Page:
A sort of resentment started to grow in me towards my mother. I honestly don’t know when it happened, or if it had always been this way, but she became not a caregiver, but almost an adversary. As a tiny child, I began to see my mother as an obstacle to overcome. I had to hide from her to keep her from taking me from my home. She was trying to keep me from being able to take care of myself. My dad beating us was bad, but it was over quickly. Being abandoned, now that is a deep pain. Having to hide in the woods for a few days without food and water is a little rough, but it nothing to not having any control, being completely vulnerable, in the control of strangers, now that is deep fear. I would take a beating to a “safe house” any day.


Now, I do not want to leave you with the impression that children should not be safe-housed while there is a crisis in the home. Of course, they need to be removed, but you should do it the right way, by calling the cops, by getting the social worker involved. If a social worker had placed me in a home, there would not have been abandonment issues. She would have been my connection to my family. She would have tried to keep at least one of my siblings with me. She would have talked to me, told me what was going on, she would have checked in.


But honestly, I don’t think my mother was trying to abandon me. At least I am trying to believe that. I think that she did what she knew to do. She was raised Mormon, The Church of Jesus Christ of Latter-Day Saints. Their history is that they were persecuted by society, so they became a super close-knit society. In this church, you lean on each other, you do not go to the outside world for help. So my mother would get someone in our church to take me. But after a few times of not coming back to get me, they would not be willing to take me in anymore. The net had to be wider and wider. This meant that I was no longer being safe-housed in my community, I was being taking all over Wyoming and even into Utah. She literally instilled PTSD in me for almost every small town in the state. I am afraid of the State of Wyoming. All small towns kind of look the same. In Wyoming, everything basically looks the same. Even after I grew up, when I drive from any place else to Wyoming, I will start having a panic attack. And I will stay on the verge of a meltdown, the entire time I am in the state.


Image what happened to me when my husband and I decided to move back to Wyoming for my husband to start a new and exciting passion. Yep. That is what happened. I slowly descended into a state of fear that I could not get out of, no matter what I did. I became a small child, afraid to move, or speak. Afraid to leave the house, afraid of everyone. The panic attacks became so frequent and so intense that I could no longer cope. She won. Years after she was dead and gone, I was dealing with the aftermath of her actions, her choices. Generational trauma in action. The Mormons were traumatized into dysfunctional groups. They taught my mother very bad coping strategies. She then created trauma in me. And on it goes. Now my husband, my children, everyone I encounter, now must deal with my trauma, my panic attacks, my melt downs. Now my husband and my children are traumatized by me. No one was doing anything negative on purpose, it is just how it is. The Mormons experienced oppression, persecution, they had social trauma. As a result, my mother had religious trauma. Her religion taught her to hide things instead of addressing them. Because my mother was trying to hide the abuse and dysfunction, she transformed it into abandonment trauma. I in turn, turned my abandonment trauma into what is called, secondary trauma. Watching someone melt down is deeply disturbing. Especially if they are highly sensitive or empathic. When I would lash out with fear or rage that had nothing to do with them. I hurt them. We are all victims of Generations of Trauma.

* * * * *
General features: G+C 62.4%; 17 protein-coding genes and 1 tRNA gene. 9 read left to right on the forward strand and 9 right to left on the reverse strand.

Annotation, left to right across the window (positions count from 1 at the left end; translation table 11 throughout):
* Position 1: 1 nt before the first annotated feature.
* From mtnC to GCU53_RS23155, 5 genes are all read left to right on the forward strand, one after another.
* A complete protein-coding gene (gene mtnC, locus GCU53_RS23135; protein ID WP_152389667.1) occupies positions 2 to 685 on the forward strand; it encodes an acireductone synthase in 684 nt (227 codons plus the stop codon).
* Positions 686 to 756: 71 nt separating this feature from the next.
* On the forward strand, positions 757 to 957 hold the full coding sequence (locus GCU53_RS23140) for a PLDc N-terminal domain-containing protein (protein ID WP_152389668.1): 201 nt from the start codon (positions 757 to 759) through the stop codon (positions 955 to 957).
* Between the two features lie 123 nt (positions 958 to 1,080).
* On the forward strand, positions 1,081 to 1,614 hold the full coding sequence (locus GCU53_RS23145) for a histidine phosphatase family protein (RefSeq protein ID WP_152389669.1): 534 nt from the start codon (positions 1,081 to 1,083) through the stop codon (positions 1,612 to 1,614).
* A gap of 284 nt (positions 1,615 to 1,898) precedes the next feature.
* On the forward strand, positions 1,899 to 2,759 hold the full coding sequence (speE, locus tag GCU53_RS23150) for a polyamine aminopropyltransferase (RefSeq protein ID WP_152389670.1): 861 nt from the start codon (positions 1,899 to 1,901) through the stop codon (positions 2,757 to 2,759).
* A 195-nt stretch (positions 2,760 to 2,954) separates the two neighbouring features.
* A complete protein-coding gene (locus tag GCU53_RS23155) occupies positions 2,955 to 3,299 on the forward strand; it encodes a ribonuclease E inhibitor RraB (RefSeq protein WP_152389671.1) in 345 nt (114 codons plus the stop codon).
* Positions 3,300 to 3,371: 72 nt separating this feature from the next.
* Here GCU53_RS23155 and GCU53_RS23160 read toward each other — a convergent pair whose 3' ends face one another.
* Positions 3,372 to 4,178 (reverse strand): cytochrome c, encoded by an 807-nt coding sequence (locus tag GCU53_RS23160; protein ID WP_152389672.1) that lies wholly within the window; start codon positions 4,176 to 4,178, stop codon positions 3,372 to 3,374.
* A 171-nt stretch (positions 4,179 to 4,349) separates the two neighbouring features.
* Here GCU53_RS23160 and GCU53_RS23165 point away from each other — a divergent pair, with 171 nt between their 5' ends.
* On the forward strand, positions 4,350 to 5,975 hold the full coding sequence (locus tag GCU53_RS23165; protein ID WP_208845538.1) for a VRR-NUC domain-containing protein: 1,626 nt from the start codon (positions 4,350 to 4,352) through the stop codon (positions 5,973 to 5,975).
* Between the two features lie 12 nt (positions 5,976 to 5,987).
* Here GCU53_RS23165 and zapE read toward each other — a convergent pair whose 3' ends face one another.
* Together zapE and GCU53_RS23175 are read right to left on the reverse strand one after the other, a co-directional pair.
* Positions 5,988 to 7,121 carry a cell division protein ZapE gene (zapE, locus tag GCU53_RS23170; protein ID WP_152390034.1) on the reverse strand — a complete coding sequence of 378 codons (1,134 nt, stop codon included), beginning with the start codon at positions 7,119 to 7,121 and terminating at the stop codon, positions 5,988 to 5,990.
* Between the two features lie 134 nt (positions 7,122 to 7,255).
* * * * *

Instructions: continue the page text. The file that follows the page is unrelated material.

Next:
I would love to be able to end by telling you how to fix it, but I can’t. It’s hard, it’s deep, it’s complex. But what I can tell you is this, you are not alone. We are all in this together. Isolation makes it worse. As hard as it is, the only way out of any of this bull shit is together. For most people, being in your own head is not a good place to be. The more I force myself to connect with people. The more I give people the benefit of the doubt, the more I try to be a friend for others, the more I stop the trauma. The more I am willing to trust people, the more I am pleasantly surprised. The more I talk to people, learn about them, the more I realize that we are all the same, basically. The abandonment, the feeling of isolation, the lack of control; that is helped by connection of any sort. A smile, a wave, a have a nice day; every little thing that we do every day, makes a little bit of a difference. I personally require myself to go on Instagram twice a week and make at least 3 positive comments on people’s post. I found that just that little thing helped. I felt just a little bit better having done something positive that day. Then I started doing it in real life. I started trying to say positive things to people met…honest, real compliments. That’s it. Find something nice to say to someone to make their day a little bit better. So cheesy that it hurts. But it is true. If you want to be happy, do something nice for someone else.


Now understand, it does not solve anything. I am still triggered, I still have panic attacks, I still melt down and cry, or lash out. But I do not feel so alone when it is happening, and that makes all the difference in the world.


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1 Comment


rondarohrer
May 10, 2023

Very gracefully written in the face of deep seated resentment.